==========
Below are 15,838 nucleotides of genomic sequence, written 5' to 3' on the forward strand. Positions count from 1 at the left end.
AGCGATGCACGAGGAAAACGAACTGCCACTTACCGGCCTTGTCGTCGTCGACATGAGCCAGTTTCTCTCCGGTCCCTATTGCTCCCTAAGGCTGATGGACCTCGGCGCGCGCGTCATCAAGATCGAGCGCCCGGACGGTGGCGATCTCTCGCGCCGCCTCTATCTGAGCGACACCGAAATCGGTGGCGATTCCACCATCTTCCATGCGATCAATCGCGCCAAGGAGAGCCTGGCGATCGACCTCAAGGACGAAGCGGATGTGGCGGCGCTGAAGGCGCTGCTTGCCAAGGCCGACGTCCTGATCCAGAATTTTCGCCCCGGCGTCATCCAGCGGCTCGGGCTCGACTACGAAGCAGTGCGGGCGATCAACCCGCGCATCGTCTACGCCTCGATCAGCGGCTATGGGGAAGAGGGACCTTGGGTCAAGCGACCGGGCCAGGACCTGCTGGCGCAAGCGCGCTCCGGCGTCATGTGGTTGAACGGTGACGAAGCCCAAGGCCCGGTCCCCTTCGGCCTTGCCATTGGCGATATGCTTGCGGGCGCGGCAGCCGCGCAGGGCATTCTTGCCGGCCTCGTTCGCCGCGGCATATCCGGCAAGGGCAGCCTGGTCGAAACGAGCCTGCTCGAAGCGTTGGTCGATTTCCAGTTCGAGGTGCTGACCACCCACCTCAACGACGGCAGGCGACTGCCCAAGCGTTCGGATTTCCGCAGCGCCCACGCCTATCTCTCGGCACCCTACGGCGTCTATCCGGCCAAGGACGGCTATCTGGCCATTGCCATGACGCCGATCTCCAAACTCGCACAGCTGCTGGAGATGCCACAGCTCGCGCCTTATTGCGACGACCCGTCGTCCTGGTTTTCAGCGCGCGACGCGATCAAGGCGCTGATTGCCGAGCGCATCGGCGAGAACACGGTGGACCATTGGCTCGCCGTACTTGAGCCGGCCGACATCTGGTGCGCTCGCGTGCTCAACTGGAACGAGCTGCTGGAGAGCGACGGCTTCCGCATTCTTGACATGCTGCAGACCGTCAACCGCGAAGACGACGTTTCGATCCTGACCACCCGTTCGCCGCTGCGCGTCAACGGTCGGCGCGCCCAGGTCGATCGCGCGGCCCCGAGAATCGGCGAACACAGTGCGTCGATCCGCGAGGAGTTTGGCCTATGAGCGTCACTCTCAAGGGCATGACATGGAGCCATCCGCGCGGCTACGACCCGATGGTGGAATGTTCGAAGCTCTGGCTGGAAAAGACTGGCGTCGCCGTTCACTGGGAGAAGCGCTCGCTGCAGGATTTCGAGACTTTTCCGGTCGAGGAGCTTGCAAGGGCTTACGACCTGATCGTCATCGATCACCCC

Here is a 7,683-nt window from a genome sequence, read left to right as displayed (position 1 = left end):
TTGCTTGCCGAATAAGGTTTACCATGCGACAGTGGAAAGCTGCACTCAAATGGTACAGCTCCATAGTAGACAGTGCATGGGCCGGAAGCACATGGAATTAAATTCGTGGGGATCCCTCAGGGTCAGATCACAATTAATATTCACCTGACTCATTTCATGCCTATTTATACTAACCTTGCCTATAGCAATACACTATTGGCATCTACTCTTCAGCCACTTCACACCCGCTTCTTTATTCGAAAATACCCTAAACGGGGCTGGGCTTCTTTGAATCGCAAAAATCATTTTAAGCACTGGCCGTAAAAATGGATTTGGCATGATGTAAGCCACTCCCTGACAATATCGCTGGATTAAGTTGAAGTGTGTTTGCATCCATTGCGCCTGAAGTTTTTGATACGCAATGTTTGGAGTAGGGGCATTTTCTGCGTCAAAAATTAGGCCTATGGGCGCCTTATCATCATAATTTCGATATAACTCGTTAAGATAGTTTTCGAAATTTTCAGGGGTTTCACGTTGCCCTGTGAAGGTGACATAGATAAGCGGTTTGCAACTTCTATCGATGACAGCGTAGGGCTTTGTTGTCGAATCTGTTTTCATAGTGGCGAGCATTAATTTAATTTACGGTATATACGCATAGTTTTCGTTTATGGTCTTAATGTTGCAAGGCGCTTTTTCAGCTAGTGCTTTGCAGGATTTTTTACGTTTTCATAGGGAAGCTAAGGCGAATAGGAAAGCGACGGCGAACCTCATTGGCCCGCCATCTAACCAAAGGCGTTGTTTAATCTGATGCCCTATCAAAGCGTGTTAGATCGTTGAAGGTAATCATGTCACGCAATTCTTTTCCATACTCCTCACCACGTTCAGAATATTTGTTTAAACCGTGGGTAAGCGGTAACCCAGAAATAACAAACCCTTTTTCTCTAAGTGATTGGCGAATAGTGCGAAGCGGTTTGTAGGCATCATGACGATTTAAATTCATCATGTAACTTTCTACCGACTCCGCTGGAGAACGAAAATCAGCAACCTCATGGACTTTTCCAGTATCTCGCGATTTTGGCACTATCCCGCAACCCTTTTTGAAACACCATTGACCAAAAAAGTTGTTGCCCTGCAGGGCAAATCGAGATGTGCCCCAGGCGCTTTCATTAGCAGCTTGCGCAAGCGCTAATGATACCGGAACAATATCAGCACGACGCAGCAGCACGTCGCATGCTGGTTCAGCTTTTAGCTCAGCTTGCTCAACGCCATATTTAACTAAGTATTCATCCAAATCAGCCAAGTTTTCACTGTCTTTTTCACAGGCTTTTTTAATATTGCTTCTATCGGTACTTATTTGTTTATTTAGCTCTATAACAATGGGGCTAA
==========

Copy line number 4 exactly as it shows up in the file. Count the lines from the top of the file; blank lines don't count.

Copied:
TTGCTTGCCGAATAAGGTTTACCATGCGACAGTGGAAAGCTGCACTCAAATGGTACAGCTCCATAGTAGACAGTGCATGGGCCGGAAGCACATGGAATTAAATTCGTGGGGATCCCTCAGGGTCAGATCACAATTAATATTCACCTGACTCATTTCATGCCTATTTATACTAACCTTGCCTATAGCAATACACTATTGGCATCTACTCTTCAGCCACTTCACACCCGCTTCTTTATTCGAAAATACCCTAAACGGGGCTGGGCTTCTTTGAATCGCAAAAATCATTTTAAGCACTGGCCGTAAAAATGGATTTGGCATGATGTAAGCCACTCCCTGACAATATCGCTGGATTAAGTTGAAGTGTGTTTGCATCCATTGCGCCTGAAGTTTTTGATACGCAATGTTTGGAGTAGGGGCATTTTCTGCGTCAAAAATTAGGCCTATGGGCGCCTTATCATCATAATTTCGATATAACTCGTTAAGATAGTTTTCGAAATTTTCAGGGGTTTCACGTTGCCCTGTGAAGGTGACATAGATAAGCGGTTTGCAACTTCTATCGATGACAGCGTAGGGCTTTGTTGTCGAATCTGTTTTCATAGTGGCGAGCATTAATTTAATTTACGGTATATACGCATAGTTTTCGTTTATGGTCTTAATGTTGCAAGGCGCTTTTTCAGCTAGTGCTTTGCAGGATTTTTTACGTTTTCATAGGGAAGCTAAGGCGAATAGGAAAGCGACGGCGAACCTCATTGGCCCGCCATCTAACCAAAGGCGTTGTTTAATCTGATGCCCTATCAAAGCGTGTTAGATCGTTGAAGGTAATCATGTCACGCAATTCTTTTCCATACTCCTCACCACGTTCAGAATATTTGTTTAAACCGTGGGTAAGCGGTAACCCAGAAATAACAAACCCTTTTTCTCTAAGTGATTGGCGAATAGTGCGAAGCGGTTTGTAGGCATCATGACGATTTAAATTCATCATGTAACTTTCTACCGACTCCGCTGGAGAACGAAAATCAGCAACCTCATGGACTTTTCCAGTATCTCGCGATTTTGGCACTATCCCGCAACCCTTTTTGAAACACCATTGACCAAAAAAGTTGTTGCCCTGCAGGGCAAATCGAGATGTGCCCCAGGCGCTTTCATTAGCAGCTTGCGCAAGCGCTAATGATACCGGAACAATATCAGCACGACGCAGCAGCACGTCGCATGCTGGTTCAGCTTTTAGCTCAGCTTGCTCAACGCCATATTTAACTAAGTATTCATCCAAATCAGCCAAGTTTTCACTGTCTTTTTCACAGGCTTTTTTAATATTGCTTCTATCGGTACTTATTTGTTTATTTAGCTCTATAACAATGGGGCTAA